I believe that the purest answer lies within what the word "euangelion" meant to the original, First Century hearers. It was a widely used term which had no religious connotations at the time, and was understood as the heralding of one of three things: The Birth of a King, The Triumph of a King over his enemies, and a Regime Change (New King/New Order).
Hence, when the early church used the word "Euangelion"/Gospel, it was understood that a new King had been born, that He had defeated His enemies, and that there was indeed a regime change when Jesus was officially coronated through the finished work of the cross. Making those claims about Jesus was a revolutionary declaration that "Jesus is King" (and Caesar is not).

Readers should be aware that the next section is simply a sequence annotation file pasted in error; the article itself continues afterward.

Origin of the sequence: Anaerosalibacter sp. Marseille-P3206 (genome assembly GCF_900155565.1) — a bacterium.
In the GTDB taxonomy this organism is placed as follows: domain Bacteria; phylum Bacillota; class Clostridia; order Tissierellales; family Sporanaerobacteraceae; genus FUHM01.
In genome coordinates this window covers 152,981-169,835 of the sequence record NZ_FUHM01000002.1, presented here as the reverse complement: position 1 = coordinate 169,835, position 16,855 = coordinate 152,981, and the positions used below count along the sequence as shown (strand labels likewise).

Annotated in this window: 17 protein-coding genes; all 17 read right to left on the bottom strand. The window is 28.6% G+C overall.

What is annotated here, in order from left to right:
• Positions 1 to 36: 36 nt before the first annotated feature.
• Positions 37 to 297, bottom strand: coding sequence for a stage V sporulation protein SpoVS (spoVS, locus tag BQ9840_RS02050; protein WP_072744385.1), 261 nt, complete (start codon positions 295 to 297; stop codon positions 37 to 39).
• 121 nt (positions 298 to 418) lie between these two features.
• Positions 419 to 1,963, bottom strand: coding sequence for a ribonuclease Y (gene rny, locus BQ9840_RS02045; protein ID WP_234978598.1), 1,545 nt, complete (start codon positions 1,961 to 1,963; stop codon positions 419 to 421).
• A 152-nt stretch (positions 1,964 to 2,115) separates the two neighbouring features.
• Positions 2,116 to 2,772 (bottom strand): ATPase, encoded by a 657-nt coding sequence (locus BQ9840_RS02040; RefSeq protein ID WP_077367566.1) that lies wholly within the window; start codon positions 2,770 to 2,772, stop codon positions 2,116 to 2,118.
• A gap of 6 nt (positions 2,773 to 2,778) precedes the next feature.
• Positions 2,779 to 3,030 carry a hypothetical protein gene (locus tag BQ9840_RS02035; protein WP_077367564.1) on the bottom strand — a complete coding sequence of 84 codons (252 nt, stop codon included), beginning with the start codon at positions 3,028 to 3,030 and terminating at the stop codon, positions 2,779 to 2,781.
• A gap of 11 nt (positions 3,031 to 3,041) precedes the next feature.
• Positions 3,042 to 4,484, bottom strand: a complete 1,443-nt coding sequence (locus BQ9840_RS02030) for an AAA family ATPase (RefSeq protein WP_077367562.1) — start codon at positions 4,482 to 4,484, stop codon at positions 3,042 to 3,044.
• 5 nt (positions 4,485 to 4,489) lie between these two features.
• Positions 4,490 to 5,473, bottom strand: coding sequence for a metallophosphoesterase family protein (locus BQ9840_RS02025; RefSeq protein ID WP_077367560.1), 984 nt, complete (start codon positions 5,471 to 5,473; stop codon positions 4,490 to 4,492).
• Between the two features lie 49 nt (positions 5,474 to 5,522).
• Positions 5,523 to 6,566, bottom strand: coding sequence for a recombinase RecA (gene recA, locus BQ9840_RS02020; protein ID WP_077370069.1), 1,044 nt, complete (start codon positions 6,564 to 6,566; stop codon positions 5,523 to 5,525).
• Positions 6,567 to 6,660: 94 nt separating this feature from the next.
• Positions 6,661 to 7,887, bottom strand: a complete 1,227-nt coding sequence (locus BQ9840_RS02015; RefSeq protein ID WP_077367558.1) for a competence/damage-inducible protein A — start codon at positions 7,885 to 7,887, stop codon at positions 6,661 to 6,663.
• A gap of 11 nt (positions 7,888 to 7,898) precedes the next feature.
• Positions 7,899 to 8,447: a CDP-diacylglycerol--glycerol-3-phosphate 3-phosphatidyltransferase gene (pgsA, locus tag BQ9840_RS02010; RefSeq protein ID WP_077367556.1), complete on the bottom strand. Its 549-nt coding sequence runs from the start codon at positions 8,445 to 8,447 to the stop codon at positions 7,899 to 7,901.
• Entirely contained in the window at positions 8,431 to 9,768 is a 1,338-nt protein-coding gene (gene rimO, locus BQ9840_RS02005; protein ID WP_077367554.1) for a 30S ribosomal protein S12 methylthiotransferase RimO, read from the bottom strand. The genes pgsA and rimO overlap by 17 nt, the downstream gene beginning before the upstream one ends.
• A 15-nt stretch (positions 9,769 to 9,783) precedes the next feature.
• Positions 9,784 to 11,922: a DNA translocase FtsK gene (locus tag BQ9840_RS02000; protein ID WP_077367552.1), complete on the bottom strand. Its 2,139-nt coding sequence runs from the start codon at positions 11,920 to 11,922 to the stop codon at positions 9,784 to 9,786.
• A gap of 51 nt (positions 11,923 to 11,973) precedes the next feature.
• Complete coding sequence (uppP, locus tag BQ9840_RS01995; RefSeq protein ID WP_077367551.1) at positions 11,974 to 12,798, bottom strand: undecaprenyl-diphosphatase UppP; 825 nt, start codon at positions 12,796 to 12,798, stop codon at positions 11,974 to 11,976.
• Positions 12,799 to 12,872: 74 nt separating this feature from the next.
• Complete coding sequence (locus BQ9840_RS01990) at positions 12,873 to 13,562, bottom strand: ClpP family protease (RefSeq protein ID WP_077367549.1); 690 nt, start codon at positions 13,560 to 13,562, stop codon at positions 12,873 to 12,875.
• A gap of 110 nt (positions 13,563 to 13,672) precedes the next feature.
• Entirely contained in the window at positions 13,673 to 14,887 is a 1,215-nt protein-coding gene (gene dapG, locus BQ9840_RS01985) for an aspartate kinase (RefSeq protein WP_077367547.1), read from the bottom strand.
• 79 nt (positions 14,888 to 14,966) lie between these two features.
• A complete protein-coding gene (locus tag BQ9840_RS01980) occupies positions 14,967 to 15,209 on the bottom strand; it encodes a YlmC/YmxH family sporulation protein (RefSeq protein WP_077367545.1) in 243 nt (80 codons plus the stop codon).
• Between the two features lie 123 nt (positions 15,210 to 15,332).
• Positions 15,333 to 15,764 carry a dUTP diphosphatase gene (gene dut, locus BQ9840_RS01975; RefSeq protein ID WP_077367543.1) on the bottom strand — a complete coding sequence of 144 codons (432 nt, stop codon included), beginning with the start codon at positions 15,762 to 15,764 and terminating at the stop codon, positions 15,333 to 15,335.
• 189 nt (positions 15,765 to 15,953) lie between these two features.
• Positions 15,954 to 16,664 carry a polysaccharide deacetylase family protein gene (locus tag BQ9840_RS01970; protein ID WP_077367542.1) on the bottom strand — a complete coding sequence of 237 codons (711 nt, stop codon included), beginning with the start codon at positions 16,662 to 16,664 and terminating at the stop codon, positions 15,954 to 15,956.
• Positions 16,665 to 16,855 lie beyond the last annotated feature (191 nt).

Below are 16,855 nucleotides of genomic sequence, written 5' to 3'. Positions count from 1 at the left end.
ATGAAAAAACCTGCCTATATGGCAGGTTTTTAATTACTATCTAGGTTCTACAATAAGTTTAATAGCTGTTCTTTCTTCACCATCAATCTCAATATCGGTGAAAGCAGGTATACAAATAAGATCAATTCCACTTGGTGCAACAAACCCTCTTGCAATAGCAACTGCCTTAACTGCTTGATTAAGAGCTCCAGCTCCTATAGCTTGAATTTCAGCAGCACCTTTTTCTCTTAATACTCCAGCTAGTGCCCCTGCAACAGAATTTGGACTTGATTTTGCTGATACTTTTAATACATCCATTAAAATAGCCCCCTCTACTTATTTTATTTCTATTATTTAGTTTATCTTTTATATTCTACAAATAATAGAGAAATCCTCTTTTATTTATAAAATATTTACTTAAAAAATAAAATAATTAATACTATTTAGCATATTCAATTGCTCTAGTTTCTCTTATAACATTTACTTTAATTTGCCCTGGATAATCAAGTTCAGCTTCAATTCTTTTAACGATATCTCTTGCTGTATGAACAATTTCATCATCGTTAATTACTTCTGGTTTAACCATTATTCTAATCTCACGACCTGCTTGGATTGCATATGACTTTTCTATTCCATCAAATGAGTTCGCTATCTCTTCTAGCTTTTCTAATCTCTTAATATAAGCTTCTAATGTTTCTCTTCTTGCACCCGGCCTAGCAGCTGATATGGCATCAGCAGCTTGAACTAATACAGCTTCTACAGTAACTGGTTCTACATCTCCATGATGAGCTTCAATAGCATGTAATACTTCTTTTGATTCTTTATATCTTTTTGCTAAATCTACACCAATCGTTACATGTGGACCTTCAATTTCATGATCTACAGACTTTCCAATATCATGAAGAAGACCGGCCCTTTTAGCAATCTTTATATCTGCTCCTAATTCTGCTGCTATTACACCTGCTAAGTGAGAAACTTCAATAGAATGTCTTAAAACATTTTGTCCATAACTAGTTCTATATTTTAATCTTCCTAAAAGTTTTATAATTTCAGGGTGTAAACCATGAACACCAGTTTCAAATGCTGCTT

It meant so much more than today's typical "Evangelical" message. While there are many components of "The Gospel", I believe that what I have described is the crux of the Gospel. Just as "Hail to the Chief" is used to herald a U.S. President, "Euangelion" was a word reserved specifically for the ruling Caesar (or his successor) of that day.
Peace & Love!